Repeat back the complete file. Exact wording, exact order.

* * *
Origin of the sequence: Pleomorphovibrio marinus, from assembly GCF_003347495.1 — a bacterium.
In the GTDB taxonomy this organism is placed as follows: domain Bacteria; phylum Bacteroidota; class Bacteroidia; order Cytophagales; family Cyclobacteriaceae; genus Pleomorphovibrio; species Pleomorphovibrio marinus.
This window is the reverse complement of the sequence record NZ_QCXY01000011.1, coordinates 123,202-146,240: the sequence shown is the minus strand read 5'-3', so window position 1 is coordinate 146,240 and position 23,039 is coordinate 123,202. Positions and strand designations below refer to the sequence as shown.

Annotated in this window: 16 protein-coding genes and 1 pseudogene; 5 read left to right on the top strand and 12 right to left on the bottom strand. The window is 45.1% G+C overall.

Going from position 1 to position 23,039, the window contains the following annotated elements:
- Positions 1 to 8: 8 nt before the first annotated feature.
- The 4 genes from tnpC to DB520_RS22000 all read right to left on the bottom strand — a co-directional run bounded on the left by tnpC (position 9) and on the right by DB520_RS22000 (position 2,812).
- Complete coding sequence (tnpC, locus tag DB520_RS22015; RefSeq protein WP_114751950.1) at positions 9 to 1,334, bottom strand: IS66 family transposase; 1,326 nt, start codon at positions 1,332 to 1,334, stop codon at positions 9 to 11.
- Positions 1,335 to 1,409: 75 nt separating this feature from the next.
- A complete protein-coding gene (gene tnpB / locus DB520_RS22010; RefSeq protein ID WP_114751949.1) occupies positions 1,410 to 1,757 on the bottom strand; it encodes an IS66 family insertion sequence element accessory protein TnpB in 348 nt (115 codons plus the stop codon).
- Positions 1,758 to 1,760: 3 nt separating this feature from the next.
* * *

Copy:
Origin of the sequence: Pleomorphovibrio marinus, from assembly GCF_003347495.1 — a bacterium.
In the GTDB taxonomy this organism is placed as follows: domain Bacteria; phylum Bacteroidota; class Bacteroidia; order Cytophagales; family Cyclobacteriaceae; genus Pleomorphovibrio; species Pleomorphovibrio marinus.
This window is the reverse complement of the sequence record NZ_QCXY01000011.1, coordinates 123,202-146,240: the sequence shown is the minus strand read 5'-3', so window position 1 is coordinate 146,240 and position 23,039 is coordinate 123,202. Positions and strand designations below refer to the sequence as shown.

Annotated in this window: 16 protein-coding genes and 1 pseudogene; 5 read left to right on the top strand and 12 right to left on the bottom strand. The window is 45.1% G+C overall.

Going from position 1 to position 23,039, the window contains the following annotated elements:
- Positions 1 to 8: 8 nt before the first annotated feature.
- The 4 genes from tnpC to DB520_RS22000 all read right to left on the bottom strand — a co-directional run bounded on the left by tnpC (position 9) and on the right by DB520_RS22000 (position 2,812).
- Complete coding sequence (tnpC, locus tag DB520_RS22015; RefSeq protein WP_114751950.1) at positions 9 to 1,334, bottom strand: IS66 family transposase; 1,326 nt, start codon at positions 1,332 to 1,334, stop codon at positions 9 to 11.
- Positions 1,335 to 1,409: 75 nt separating this feature from the next.
- A complete protein-coding gene (gene tnpB / locus DB520_RS22010; RefSeq protein ID WP_114751949.1) occupies positions 1,410 to 1,757 on the bottom strand; it encodes an IS66 family insertion sequence element accessory protein TnpB in 348 nt (115 codons plus the stop codon).
- Positions 1,758 to 1,760: 3 nt separating this feature from the next.